These ideas are absolute baby steps compared to what is possible. So here’s my homework for you: open your mind to scrutinizing technology. I feel that there is a stale air under which some people assume technology advances by order of the corporation. Technology does not have to be this way, we can make incredible things possible as long as the general public THINKS about them. So next time you can’t remember what your goddamn password is for THAT ONE SITE, allow yourself to imagine what could be in place of a password. Next time you wish you could tap you debit card on the subway to pay for fare, wonder how a system would be able to actually support that action.

Brainstorm, people. There is work to be done. The future is ours to create. OR AT LEAST JUST TO THINK ABOUT. 

Why we hate Hipsterlectuals.

What’s a hipsterlectual?

Quite frankly its a poor title for a seemingly title-less group of people! But I will use it in this post for the sake of consistency.

This post begins with a conversation I started with my friend Evan the other night. We got on the topic of his experience in San Francisco, and the genre of people he met there. Which led to a discussion about the genre of people that live on the West coast, particularly in the Pacific Northwest.

Here’s a list of associated words to most accurately describe this group of people (who btw, live across the country): progressive, natural, liberal, sustainable, vegan, counterculture, organic, co-ops, outdoorsy, crunchy…catch my drift?

So what’s your instant impression of these “hipsterlectuals”?

If you’re a waiter, I’m sure you’re pretty annoyed when one of them asks you where the chicken on the menu was raised.

Which brings me to my next point; the hipsterlectuals are INCREDIBLY easy to mock. They are widely considered an obnoxious and snobby group of new-age idealists.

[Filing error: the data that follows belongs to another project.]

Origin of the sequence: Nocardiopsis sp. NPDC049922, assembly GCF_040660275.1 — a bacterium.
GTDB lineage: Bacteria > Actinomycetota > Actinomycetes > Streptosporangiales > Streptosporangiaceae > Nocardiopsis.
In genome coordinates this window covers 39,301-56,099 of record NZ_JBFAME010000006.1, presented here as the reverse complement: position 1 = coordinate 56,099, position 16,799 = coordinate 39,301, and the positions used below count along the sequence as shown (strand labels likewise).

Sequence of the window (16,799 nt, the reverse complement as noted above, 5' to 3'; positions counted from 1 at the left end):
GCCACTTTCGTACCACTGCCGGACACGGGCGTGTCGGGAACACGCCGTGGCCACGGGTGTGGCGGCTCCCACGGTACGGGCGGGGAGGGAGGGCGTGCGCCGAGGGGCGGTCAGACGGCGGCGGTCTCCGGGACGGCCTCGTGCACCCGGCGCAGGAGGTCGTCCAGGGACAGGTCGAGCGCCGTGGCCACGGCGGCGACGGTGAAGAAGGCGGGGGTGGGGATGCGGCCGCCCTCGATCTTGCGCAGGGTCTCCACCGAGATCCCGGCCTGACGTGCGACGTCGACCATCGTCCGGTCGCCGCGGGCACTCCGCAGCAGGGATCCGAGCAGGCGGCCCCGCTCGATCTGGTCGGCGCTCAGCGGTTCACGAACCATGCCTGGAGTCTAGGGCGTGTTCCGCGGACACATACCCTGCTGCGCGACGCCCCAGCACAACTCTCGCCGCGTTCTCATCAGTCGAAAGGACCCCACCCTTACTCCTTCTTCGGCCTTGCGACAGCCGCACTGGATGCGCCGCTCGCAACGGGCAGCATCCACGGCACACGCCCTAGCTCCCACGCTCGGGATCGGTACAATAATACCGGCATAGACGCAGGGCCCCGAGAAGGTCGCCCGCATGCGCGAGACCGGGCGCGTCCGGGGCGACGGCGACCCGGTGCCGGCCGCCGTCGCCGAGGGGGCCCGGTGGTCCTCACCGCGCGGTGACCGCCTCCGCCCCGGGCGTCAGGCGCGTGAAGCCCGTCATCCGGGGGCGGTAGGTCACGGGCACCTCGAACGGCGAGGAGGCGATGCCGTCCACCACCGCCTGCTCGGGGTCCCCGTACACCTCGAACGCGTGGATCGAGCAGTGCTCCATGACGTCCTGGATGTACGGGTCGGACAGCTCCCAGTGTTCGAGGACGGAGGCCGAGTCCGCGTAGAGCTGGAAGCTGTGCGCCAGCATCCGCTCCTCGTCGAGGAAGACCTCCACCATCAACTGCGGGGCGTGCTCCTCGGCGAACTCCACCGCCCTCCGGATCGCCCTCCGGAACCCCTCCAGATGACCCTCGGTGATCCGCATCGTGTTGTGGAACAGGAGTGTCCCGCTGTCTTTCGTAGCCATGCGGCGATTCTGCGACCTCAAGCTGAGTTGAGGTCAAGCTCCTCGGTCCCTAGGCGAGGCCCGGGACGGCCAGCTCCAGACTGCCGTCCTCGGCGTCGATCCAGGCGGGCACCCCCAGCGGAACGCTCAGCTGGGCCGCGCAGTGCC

For some reason, when discussing this group with my friend, for the first time I asked myself WHY these people are so easy to mock. I personally know many people who may be categorized in this genre, and I DEEPLY respect and admire their values and ambitions. I mean, there is NOTHING I find obnoxious about the way these individuals live. Granted, any one person can be any varied degree of obnoxious, no matter who they share the same values with, so there’s some truth to the annoyance many people feel about certain individual hipsterlectuals. Overall though, I could only dream to have as high standards and strong convictions as these people do.

But yet, why are these people who promote progressive ideas and values condemned to comedic intolerance? Their overall unifying characteristics are that they care about the environment, contribute to a healthier, more balanced future, and they limit personal indulgences to socially and environmentally responsible decisions.

What the hell is so goddamn funny about that!!!????

And yes! It is funny to mock them! The show, Portlandia, hits the nail right on the head. If you haven’t seen the show, WATCH IT. It’s absolutely brilliant. The best characteristic of the show is how precisely the characters portray the hipsterlectual stereotypes, in ever variety they exist in. [[It's clear that in order for Fred and Carrie to so aptly mock these stereotypes, they are well acquainted with the existing subculture.]]

AND SO I FIGURED OUT WHAT MAKES THEM SO FUNNY/OBNOXIOUS/STEREOTYPABLE!!

The lifestyle is impractical, BUT ONLY because of the way our culture has forced us to live.

A waiter who is asked where the chicken on the menu was raised finds the customer obnoxious BECAUSE the waiter works at an establishment where he cannot provide for the needs of the customer. If the restaurant’s mission was to inform customers where the food they put in their mouth comes from, the waiter WOULD NOT feel annoyed.